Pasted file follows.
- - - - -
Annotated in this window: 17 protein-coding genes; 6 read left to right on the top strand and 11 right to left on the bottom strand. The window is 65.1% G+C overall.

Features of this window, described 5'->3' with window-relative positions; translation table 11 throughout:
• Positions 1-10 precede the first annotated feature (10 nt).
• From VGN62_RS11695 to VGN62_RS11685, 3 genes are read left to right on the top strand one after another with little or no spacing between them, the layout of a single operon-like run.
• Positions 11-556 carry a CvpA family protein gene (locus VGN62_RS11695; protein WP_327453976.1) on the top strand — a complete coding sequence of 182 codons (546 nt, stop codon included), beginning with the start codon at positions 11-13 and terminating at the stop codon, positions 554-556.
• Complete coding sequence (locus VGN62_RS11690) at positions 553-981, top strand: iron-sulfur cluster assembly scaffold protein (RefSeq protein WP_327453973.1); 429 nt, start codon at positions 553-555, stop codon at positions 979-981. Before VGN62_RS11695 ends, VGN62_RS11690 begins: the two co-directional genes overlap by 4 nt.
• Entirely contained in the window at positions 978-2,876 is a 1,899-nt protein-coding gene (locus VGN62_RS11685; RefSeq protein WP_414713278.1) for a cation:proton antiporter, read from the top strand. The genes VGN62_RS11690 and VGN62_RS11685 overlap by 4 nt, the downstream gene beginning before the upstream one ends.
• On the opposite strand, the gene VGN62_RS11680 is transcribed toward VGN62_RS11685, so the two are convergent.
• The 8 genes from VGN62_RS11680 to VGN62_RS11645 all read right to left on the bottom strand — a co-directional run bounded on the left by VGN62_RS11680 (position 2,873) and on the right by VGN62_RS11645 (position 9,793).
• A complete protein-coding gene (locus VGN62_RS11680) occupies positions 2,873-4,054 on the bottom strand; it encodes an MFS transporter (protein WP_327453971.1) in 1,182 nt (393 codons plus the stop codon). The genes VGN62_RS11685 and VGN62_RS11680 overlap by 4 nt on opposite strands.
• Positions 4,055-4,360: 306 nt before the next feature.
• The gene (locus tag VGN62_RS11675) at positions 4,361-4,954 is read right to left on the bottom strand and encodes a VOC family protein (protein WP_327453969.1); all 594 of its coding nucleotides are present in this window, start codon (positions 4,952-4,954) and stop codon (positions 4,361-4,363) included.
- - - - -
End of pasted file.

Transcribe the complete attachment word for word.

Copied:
Annotated in this window: 17 protein-coding genes; 6 read left to right on the top strand and 11 right to left on the bottom strand. The window is 65.1% G+C overall.

Features of this window, described 5'->3' with window-relative positions; translation table 11 throughout:
• Positions 1-10 precede the first annotated feature (10 nt).
• From VGN62_RS11695 to VGN62_RS11685, 3 genes are read left to right on the top strand one after another with little or no spacing between them, the layout of a single operon-like run.
• Positions 11-556 carry a CvpA family protein gene (locus VGN62_RS11695; protein WP_327453976.1) on the top strand — a complete coding sequence of 182 codons (546 nt, stop codon included), beginning with the start codon at positions 11-13 and terminating at the stop codon, positions 554-556.
• Complete coding sequence (locus VGN62_RS11690) at positions 553-981, top strand: iron-sulfur cluster assembly scaffold protein (RefSeq protein WP_327453973.1); 429 nt, start codon at positions 553-555, stop codon at positions 979-981. Before VGN62_RS11695 ends, VGN62_RS11690 begins: the two co-directional genes overlap by 4 nt.
• Entirely contained in the window at positions 978-2,876 is a 1,899-nt protein-coding gene (locus VGN62_RS11685; RefSeq protein WP_414713278.1) for a cation:proton antiporter, read from the top strand. The genes VGN62_RS11690 and VGN62_RS11685 overlap by 4 nt, the downstream gene beginning before the upstream one ends.
• On the opposite strand, the gene VGN62_RS11680 is transcribed toward VGN62_RS11685, so the two are convergent.
• The 8 genes from VGN62_RS11680 to VGN62_RS11645 all read right to left on the bottom strand — a co-directional run bounded on the left by VGN62_RS11680 (position 2,873) and on the right by VGN62_RS11645 (position 9,793).
• A complete protein-coding gene (locus VGN62_RS11680) occupies positions 2,873-4,054 on the bottom strand; it encodes an MFS transporter (protein WP_327453971.1) in 1,182 nt (393 codons plus the stop codon). The genes VGN62_RS11685 and VGN62_RS11680 overlap by 4 nt on opposite strands.
• Positions 4,055-4,360: 306 nt before the next feature.
• The gene (locus tag VGN62_RS11675) at positions 4,361-4,954 is read right to left on the bottom strand and encodes a VOC family protein (protein WP_327453969.1); all 594 of its coding nucleotides are present in this window, start codon (positions 4,952-4,954) and stop codon (positions 4,361-4,363) included.